A mothers terrified shriek alerted us to the commotion at the snack stand. I recognized the absolute fear and panic in her cry. An otherwise beautiful morning at the park immediately had become someones worst fear. Anyone within 50 feet had heard her scream and that was nothing compared to the sounds coming from the back of the catering truck. Instinctively I knew she was the mother of whomever was wailing by the way her hands shook as she shielded her face, by how she was being held back from whatever was happening behind that truck, by how she seemed to want to know yet desperately not want to know what was happening to cause those screams. From the sound of the toddler whatever IT was, IT was bad. The kid was going ballistic. A large crowd had gathered, their faces told a story of fear, pain, confusion and sadness. The seconds ticked into minutes, the kid was still screaming and tension was growing.
We had been watching one of Ollie’s softball games when the catastrophe struck. The father of one of Ollie’s teammates is a fireman. We all heard the cries and he immediately went to see if he could help. Sgt. Frankie was on the case. Astonishingly it was over in an instant. The screaming, the crowd, the panic all dissipated as quickly as they came on. Quick thinking by Sgt. Frankie had released the child from his torment. The kid, miraculously unhurt, had stuck his tiny hand inside the tow hitch. It was just the right size for his hand to slip in and with just enough room for his thumb to protrude from where the hitch pins. He could have easily slipped it out himself but being young, confused, inexperienced and panicked he made a fist instead. Once his hand closed into a fist, he was stuck, his hand immovable. His thumb caught in the hole, his fist too big to pull out of the hitch. His terror and confusion contagious to all those around him. Except Sgt. Frankie, who grabbed some lard from the BBQ caterers (whose truck the kid was stuck to) greased up the tow hitch and the kids hand and pushed the kids thumb back through the hole, opening his fist and releasing his hand. Easy peasy, no harm- no foul.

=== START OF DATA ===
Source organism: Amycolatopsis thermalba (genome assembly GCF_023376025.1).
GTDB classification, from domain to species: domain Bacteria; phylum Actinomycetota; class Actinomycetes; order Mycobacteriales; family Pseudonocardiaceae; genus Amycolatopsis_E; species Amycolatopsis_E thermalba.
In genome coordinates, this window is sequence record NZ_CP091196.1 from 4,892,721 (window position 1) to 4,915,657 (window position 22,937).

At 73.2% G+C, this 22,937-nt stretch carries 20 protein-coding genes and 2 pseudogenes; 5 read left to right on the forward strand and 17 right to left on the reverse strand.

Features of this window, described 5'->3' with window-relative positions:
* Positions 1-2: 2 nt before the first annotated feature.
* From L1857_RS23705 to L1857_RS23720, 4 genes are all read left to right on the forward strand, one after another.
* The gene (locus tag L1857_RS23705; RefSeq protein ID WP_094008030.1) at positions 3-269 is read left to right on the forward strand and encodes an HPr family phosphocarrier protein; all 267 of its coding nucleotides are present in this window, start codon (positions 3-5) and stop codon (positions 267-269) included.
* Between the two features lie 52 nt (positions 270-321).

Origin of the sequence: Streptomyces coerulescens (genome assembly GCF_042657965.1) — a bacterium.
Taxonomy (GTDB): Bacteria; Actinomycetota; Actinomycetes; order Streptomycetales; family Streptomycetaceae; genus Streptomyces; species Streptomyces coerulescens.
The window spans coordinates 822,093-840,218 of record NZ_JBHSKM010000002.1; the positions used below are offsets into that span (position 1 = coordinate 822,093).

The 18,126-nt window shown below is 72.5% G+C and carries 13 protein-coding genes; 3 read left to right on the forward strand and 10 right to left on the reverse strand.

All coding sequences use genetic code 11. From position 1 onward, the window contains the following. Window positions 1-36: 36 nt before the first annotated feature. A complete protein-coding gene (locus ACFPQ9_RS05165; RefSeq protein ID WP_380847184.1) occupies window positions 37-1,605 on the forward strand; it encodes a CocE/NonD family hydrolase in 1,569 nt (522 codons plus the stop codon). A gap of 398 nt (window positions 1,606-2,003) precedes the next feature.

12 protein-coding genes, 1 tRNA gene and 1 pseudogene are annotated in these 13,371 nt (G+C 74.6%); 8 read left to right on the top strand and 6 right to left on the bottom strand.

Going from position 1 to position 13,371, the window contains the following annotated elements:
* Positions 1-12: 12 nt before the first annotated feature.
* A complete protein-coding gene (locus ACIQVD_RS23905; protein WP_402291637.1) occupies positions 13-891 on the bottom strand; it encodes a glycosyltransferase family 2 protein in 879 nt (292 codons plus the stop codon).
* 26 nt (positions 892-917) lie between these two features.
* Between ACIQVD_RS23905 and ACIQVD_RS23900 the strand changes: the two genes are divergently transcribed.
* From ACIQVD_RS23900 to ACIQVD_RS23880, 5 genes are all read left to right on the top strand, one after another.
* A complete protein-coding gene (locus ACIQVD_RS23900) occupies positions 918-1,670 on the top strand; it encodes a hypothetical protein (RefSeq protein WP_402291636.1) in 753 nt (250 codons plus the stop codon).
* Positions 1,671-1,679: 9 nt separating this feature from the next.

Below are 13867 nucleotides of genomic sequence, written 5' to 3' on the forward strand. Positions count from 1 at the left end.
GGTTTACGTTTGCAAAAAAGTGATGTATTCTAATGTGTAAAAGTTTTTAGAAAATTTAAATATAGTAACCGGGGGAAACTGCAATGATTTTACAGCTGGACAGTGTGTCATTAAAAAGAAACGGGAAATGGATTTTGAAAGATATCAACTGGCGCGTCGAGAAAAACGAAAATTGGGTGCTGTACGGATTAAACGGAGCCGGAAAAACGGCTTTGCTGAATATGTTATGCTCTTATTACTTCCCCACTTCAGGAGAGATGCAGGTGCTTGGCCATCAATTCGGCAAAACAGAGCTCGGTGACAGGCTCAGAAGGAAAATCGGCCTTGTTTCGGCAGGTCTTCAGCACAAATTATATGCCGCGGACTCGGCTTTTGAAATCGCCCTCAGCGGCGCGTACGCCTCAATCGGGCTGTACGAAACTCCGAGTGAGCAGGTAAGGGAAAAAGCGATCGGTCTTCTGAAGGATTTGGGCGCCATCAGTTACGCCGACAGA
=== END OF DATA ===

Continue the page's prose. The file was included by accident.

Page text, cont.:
The whole event got me thinking. How many times have I “grabbed” onto something only to be terrified. How many times have my emotions, confusion, inexperience got the best of me? How many times I have made a fist around some situation or personal event and caused my own worst nightmare? Countless. The answer is countless. Yet in those situations, when I have been caught up in them, screaming, crying, desperately hoping that someone, anyone would or could come release me from my torment the idea of relaxing seemed impossible or ridiculous but in the end it was all that was needed. A deep cleansing breathe, a moment extra to think clearly, to just give IT (whatever IT might be) time and a whole new possibility might arise.
Next time you’re stuck, next time you grab onto something that is terrifying or confusing, just remember….
Sgt. Frankie says RELAX.